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So much depends upon the first words of a poem: they provide readers or listeners with a glimpse of what to expect and what the poem might ask of them. Are they intrigued enough to continue? We’ll engage with work by Marianne Boruch, Frank O’Hara, Matthea Harvey, and each other. The first line written does not have to be the first line of the finished work, and participants will leave with fresh notions of where to go looking for the actual first line.
This class will meet in Wallingford at the Good Shepherd Center Room 202 (4649 Sunnyside Ave. N, Seattle, WA 98103).
Due to COVID-19, all classes will take place online until further notice. If there's a possibility that your class might take place in person, you will be notified in advance. Even if classes can be held in person, there will always be a hybrid option to participate via Zoom.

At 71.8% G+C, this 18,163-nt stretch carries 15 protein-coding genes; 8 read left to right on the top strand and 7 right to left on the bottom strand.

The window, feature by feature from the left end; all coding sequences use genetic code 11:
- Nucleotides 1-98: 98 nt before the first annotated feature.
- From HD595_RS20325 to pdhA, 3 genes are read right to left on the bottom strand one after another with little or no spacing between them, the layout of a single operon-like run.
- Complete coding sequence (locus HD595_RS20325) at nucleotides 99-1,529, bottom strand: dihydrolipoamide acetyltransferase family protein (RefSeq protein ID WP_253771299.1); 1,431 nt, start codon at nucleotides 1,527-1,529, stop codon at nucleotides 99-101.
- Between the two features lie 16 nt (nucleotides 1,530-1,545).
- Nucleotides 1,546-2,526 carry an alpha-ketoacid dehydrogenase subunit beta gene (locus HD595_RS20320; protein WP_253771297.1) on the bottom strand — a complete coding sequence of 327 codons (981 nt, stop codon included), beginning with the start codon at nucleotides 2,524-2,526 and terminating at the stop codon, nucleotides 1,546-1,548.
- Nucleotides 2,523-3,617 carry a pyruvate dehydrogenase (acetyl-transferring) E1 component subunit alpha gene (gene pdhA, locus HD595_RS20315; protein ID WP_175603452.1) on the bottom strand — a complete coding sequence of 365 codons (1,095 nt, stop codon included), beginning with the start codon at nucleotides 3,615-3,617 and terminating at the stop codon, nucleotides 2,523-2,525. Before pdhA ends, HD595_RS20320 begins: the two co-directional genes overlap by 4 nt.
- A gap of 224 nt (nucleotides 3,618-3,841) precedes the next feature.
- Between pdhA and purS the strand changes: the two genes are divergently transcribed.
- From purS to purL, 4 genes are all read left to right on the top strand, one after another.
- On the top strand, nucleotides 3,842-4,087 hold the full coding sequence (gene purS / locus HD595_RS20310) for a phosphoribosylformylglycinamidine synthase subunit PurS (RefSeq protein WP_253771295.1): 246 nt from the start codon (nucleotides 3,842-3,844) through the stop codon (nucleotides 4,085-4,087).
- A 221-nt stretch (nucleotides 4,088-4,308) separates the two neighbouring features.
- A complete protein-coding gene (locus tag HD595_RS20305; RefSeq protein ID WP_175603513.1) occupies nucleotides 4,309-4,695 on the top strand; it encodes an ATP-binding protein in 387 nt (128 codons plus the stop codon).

Classes with "Zoom" in the title will be held via Zoom even after our doors open. Classes listed as "Online" will be held on Wet Ink, our platform for asynchronous learning.
All times are listed in Pacific Time.
J.W. Marshall founded and ran Open Books, the poetry-only bookstore in Seattle, from 1995 until 2016. His poetry has appeared most recently in the webzine A Dozen Nothing and in Poetry Northwest and Hubbub. Seattle Review of Books published his appreciation of the poet Lucia Perillo. His collection, Meaning a Cloud, won the Field Poetry Prize and his chapbook, Blue Mouth, was a finalist for the Washington State Book Award. He holds an M.F.A. from the Iowa Writer’s Workshop and an M.A. in Rehabilitation Counseling from Seattle University. He is the publisher of letterset broadsides for Function Press and letterset chapbooks for Cash Machine.